Terryl Givens

Terryl L. Givens was born in upstate New York, raised in the American southwest, and did graduate work in Intellectual History (Cornell) and Comparative Literature (Ph.D. UNC Chapel Hill, 1988), working with Greek, German, Spanish, Portuguese, and English languages and literatures. As Professor of Literature and Religion and the Jabez A. Bostwick Professor of English at the University of Richmond, he taught courses in Romanticism, nineteenth century cultural studies, and the Bible and Literature. Currently, he is a Neal L. Maxwell Senior Fellow at Brigham Young University. He has published in literary theory, British and European Romanticism, Mormon studies, and intellectual history. The New York Times has praised him for his “provocative writing,” and Harpers has called him “fair-minded, scholarly, and unbiased.”

In addition to appearances on NPR, CNN, and Frontline's The Mormons, Dr. Givens has authored or edited dozens of books, primarily through Oxford University Press and Deseret Book. During non-pandemic times, he travels extensively with his wife, Fiona, to give firesides and strengthen the faith of members worldwide.

In addition to nurturing a healthy obsession with Julian of Norwich, Dr. Givens enjoys running, playing racquetball, and reconstructing the books in the personal library of Joseph Smith. He currently makes his home with his wife in the village of Midway, Utah.

July 28, 2023 10:14 AM MDT
“We may begin with habit, duty, fear of hell, or hope of heaven. But the only durable discipleship is rooted in the capacity to feel and reciprocate the love of Christ.”
11 Min Read
November 14, 2022 07:00 AM MST
Is it true that “if there is an Auschwitz, then there cannot be a God”? Does the Restoration convincingly address the problem of evil?
12 Min Read
November 03, 2022 07:00 AM MDT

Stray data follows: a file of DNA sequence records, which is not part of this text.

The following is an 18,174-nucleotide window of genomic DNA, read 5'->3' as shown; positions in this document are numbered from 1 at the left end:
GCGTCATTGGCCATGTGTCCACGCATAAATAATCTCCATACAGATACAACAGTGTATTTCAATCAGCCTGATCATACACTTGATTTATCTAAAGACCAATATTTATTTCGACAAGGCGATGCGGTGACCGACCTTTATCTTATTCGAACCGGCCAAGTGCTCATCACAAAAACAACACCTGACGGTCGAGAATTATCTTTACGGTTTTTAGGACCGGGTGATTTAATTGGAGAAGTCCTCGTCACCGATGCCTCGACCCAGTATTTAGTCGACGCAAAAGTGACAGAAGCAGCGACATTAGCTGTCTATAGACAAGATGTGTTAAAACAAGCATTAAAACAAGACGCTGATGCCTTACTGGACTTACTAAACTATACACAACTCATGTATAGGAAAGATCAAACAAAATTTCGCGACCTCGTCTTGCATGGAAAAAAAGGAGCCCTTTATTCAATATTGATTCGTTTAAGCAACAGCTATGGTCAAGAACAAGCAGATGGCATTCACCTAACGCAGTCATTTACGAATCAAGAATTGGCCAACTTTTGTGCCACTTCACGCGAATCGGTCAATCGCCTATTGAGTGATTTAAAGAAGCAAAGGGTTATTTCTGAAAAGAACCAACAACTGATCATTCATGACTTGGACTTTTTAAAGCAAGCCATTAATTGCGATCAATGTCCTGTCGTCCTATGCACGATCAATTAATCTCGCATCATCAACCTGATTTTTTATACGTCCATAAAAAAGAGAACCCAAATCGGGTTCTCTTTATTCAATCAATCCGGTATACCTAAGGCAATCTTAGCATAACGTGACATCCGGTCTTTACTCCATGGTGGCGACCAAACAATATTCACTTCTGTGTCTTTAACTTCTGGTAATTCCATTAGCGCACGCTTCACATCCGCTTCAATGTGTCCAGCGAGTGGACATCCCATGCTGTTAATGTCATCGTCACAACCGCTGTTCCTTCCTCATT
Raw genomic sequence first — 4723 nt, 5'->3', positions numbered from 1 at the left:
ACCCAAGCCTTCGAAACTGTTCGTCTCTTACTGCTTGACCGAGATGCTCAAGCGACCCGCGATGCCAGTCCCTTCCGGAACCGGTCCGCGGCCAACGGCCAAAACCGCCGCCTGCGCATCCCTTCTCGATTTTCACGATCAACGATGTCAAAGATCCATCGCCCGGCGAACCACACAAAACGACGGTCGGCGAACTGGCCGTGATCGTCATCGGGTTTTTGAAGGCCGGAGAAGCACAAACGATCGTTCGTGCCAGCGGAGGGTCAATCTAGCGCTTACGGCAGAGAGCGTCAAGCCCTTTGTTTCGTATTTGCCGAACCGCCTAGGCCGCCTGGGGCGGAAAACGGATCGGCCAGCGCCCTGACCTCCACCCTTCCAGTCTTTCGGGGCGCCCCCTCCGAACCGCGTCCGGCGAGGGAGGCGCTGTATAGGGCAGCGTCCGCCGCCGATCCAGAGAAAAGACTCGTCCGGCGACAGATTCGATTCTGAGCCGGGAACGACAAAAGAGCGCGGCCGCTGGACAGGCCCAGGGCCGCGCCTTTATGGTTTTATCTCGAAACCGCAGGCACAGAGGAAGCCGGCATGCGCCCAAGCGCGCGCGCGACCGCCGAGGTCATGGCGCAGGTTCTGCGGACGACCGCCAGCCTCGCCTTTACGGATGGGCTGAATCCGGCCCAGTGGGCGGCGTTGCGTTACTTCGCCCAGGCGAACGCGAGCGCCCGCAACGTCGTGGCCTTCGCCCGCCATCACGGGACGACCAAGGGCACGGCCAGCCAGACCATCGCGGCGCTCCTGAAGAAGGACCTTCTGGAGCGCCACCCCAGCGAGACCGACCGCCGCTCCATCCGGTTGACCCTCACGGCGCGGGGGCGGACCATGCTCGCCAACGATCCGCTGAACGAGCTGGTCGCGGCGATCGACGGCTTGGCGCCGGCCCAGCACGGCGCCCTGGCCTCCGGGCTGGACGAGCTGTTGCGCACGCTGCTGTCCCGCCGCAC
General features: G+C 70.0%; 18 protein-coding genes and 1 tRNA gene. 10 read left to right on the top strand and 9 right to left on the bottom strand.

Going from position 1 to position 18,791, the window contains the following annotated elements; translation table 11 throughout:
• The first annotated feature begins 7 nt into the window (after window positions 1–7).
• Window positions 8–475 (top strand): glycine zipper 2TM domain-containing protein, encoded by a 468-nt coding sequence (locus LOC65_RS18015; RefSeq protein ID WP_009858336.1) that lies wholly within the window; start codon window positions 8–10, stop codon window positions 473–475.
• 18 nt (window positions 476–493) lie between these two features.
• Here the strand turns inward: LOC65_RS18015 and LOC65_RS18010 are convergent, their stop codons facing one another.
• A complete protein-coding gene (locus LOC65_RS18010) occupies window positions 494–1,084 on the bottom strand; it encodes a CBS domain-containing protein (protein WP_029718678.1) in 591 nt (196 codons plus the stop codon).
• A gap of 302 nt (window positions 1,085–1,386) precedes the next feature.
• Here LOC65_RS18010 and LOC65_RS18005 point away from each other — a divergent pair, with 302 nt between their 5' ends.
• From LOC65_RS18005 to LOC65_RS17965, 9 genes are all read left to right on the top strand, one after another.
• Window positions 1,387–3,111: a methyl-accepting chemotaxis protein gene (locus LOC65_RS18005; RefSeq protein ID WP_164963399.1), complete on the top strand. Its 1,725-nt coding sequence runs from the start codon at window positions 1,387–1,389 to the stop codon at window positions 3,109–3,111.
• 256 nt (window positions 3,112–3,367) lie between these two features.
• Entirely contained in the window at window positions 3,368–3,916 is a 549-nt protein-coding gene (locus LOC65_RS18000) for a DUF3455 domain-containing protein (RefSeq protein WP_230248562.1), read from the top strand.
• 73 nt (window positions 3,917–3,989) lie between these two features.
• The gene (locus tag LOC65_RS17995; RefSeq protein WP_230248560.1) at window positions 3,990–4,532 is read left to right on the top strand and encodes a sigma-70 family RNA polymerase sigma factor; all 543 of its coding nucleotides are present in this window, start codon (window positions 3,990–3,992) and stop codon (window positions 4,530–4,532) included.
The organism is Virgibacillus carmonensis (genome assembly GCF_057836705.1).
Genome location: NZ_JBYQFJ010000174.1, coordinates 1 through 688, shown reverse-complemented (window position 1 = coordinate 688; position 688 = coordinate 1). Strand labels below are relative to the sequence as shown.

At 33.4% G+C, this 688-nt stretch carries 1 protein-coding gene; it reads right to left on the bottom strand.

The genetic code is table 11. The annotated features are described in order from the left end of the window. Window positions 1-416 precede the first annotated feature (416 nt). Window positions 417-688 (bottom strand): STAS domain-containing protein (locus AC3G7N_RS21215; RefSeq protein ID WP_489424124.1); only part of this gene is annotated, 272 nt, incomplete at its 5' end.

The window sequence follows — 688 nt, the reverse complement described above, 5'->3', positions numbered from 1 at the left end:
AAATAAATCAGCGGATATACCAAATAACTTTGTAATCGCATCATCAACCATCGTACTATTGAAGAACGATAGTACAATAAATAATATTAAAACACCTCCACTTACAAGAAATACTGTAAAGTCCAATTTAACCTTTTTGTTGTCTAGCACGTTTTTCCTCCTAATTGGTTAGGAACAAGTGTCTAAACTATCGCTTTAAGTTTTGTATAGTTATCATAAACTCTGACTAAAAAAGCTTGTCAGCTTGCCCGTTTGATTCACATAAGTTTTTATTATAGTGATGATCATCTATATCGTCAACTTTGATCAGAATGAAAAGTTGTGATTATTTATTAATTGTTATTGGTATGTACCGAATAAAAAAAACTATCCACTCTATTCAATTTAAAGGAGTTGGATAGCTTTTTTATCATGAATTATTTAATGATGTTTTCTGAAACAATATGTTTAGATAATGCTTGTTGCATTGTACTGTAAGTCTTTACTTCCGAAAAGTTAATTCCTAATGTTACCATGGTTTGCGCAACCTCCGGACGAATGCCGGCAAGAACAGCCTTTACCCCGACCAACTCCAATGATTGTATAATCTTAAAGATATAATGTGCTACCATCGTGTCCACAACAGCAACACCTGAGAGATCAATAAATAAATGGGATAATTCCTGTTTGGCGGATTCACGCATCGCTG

Even though Latter-day Saints don’t believe the scriptures are infallible, that doesn’t mean their source isn’t perfect.
11 Min Read
February 02, 2021 05:00 AM MST
The Bible translator William Tyndale wrote, Evangelion (that we call the gospel) is a Greek word and signifieth good, merry, glad and joyful tidings, that maketh a man’s heart glad, and maketh him to sing, dance, and leap for joy. Yet in our interactions with Saints throughout the world, we have found many hurting members asking the same questions: If God weeps over our misery, why does Christ need to allay God’s wrath? If Christ promises to “wipe away all tears,” why do we anticipate sorrows to come in the next world? Too many of the wounded and struggling are wondering why a restored Church that heralds joy here and hereafter seems at time to inflict or add injury rather than proffer the balm of Gilead.
4 Min Read
March 22, 2018 12:00 PM MDT
How do we react when someone uses the scriptures as a weapon? And how do we overcome the contradictions we find in the scriptures? Read on for powerful insights from LDS scholars Fiona and Terryl Givens.
13 Min Read
March 07, 2018 01:00 PM MST
The language of Mormon culture, like that of most other cultures, is fraught with contradictions. All faiths have their intemperate zealots, and even the wisest and best men and women can say uninspired, ridiculous, and even reprehensible things. The religious scholar Krister Stendahl has suggested that in evaluating religions, it is only fair to characterize a faith group in terms of its best, not its worst, manifestations.1
15 Min Read
November 05, 2017 10:00 PM MST
That we believe about God and Christ—Their nature, Their attributes, Their character—shapes our response to the Heavenly Family and Their designs for us. Arguments about the cosmological location of Kolob will not advance our salvation. Ascertaining the true depth and extent of God’s love, however, will.
9 Min Read